(iv) Research and publication
The psychoanalytic psychotherapist must safeguard the welfare and anonymity of clients when any form of research is being considered. Before beginning any research in which a client may be involved, the psychotherapist must clarify with that client the nature, purpose and conditions of the research, and must ensure that informed and verifiable consent is obtained before commencement.
When publication of client material is being considered, the client’s consent should be obtained whenever possible. In every case, all reasonable efforts should be made to protect the client’s anonymity, and particularly in any case where specific features of that case might identify the client.
The psychoanalytic psychotherapist must not, for research or any other purpose, make audio or video recordings of a client, nor use, or permit observation through, a one-way screen mirror, without that client’s consent. Supervisors should also keep this in mind.
3. Maintenance of professional competence
(i) Ongoing learning
The psychoanalytic psychotherapist is required to maintain his or her ability to work competently, and to take the necessary steps in order to do so. This includes ongoing professional learning and training, which in turn includes ongoing clinical supervision. Participation in workshops, seminars, conferences, reading groups and similar events is decided by the individual psychoanalytic psychotherapist, while bearing in mind both the current requirements for Continuing Professional Development and also any individual areas of inexperience as well as interest.
Reasonably frequent participation in discussions with other psychoanalytic psychotherapists in particular, and also with other mental health professionals enriches understanding, and can assist the psychotherapist in his or her work with current clients.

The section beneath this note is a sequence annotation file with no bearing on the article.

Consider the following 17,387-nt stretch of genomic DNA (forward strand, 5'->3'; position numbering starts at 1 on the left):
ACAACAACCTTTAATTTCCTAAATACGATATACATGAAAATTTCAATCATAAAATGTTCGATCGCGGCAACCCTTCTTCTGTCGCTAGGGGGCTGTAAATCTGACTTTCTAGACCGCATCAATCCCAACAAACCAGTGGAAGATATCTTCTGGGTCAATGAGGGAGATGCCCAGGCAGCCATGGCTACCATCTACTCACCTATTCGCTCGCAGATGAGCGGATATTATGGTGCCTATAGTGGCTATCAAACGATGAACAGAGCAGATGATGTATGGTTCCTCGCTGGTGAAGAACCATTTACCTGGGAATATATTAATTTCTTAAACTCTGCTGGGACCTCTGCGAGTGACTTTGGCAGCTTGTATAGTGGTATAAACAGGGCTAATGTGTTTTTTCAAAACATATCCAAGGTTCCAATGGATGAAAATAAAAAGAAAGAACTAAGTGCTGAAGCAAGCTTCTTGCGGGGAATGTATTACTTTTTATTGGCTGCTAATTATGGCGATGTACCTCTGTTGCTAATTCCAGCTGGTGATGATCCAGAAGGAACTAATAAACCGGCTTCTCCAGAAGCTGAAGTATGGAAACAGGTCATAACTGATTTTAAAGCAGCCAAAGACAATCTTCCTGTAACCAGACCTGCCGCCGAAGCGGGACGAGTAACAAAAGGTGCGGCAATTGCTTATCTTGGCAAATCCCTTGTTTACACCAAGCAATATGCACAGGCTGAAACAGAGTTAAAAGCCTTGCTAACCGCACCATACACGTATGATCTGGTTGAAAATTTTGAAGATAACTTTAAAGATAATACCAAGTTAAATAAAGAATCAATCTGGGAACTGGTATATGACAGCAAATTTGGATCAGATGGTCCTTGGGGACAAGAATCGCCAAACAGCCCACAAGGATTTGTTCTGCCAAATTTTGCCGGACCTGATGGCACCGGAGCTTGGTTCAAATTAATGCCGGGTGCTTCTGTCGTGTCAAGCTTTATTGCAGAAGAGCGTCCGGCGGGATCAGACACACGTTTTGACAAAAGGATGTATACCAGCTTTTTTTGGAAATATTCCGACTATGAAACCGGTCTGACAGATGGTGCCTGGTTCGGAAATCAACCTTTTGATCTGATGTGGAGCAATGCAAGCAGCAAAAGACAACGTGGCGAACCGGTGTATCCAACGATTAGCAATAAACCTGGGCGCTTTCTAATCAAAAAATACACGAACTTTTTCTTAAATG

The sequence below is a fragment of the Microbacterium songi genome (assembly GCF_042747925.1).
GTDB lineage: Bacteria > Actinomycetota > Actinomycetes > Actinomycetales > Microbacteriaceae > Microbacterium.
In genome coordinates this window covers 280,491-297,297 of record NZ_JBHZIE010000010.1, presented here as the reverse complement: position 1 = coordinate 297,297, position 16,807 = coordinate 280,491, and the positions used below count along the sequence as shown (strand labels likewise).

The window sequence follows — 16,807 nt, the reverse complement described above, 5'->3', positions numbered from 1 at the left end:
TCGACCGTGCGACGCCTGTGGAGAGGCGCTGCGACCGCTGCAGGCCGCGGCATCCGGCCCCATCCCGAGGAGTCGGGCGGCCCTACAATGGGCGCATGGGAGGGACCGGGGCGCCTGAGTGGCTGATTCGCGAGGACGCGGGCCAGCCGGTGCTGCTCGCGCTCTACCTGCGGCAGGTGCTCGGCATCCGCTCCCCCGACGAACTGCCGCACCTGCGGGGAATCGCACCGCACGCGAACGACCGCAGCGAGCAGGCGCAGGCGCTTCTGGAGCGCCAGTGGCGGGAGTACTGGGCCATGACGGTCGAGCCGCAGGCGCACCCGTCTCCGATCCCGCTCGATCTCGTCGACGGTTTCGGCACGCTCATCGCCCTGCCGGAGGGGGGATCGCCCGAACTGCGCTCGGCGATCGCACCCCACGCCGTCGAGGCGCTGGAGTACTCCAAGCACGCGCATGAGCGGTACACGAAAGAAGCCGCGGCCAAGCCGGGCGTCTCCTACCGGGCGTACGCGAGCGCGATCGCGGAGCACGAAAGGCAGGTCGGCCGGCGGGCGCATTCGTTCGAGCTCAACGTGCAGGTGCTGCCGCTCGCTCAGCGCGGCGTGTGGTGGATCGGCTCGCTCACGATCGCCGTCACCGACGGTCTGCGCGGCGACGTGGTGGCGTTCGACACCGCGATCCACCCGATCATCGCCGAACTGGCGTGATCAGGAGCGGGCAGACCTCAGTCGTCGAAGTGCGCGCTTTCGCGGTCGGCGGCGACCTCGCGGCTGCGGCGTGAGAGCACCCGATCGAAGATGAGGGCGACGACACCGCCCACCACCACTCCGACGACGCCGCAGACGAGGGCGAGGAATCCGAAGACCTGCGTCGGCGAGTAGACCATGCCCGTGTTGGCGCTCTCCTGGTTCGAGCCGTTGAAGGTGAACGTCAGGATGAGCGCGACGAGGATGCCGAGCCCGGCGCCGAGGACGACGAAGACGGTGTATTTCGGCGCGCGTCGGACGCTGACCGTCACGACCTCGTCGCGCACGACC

(ii) Physical and mental health
The psychoanalytic psychotherapist is required to maintain his or her own physical and mental health. If physical and / or psychological condition is seriously impaired, the psychotherapist must refrain from practising. In situations such as physical illness, personal stress or alcohol or drug-related problems, the psychotherapist must ensure that his or her clients are referred on appropriately, and should seek appropriate professional help if he or she wishes to resume practising.
The possibility is recognized of unforeseen effects from prescribed medication temporarily affecting the psychotherapist’s work, in which case the psychotherapist should consider whether he or she is currently fit to practice while these effects persist, seeking medical advice if he or she thinks it to be necessary. A distinction is also made between a state of temporary tiredness and one of ongoing physical and / or psychological impairment. In situations such as these, the psychotherapist must exercise his or her own judgement, while bearing in mind the best interests of his or her clients. Consultation with a supervisor and / or colleagues is recommended.
(iii) Legal issues
If a psychoanalytic psychotherapist is convicted of any serious criminal offence or becomes the subject of any legal action pertaining to his or her work as a member of the IFPP, the psychotherapist must inform the Executive Committee of the IFPP and also ensure that the Committee of the Psychoanalytic Section of the ICP is likewise informed.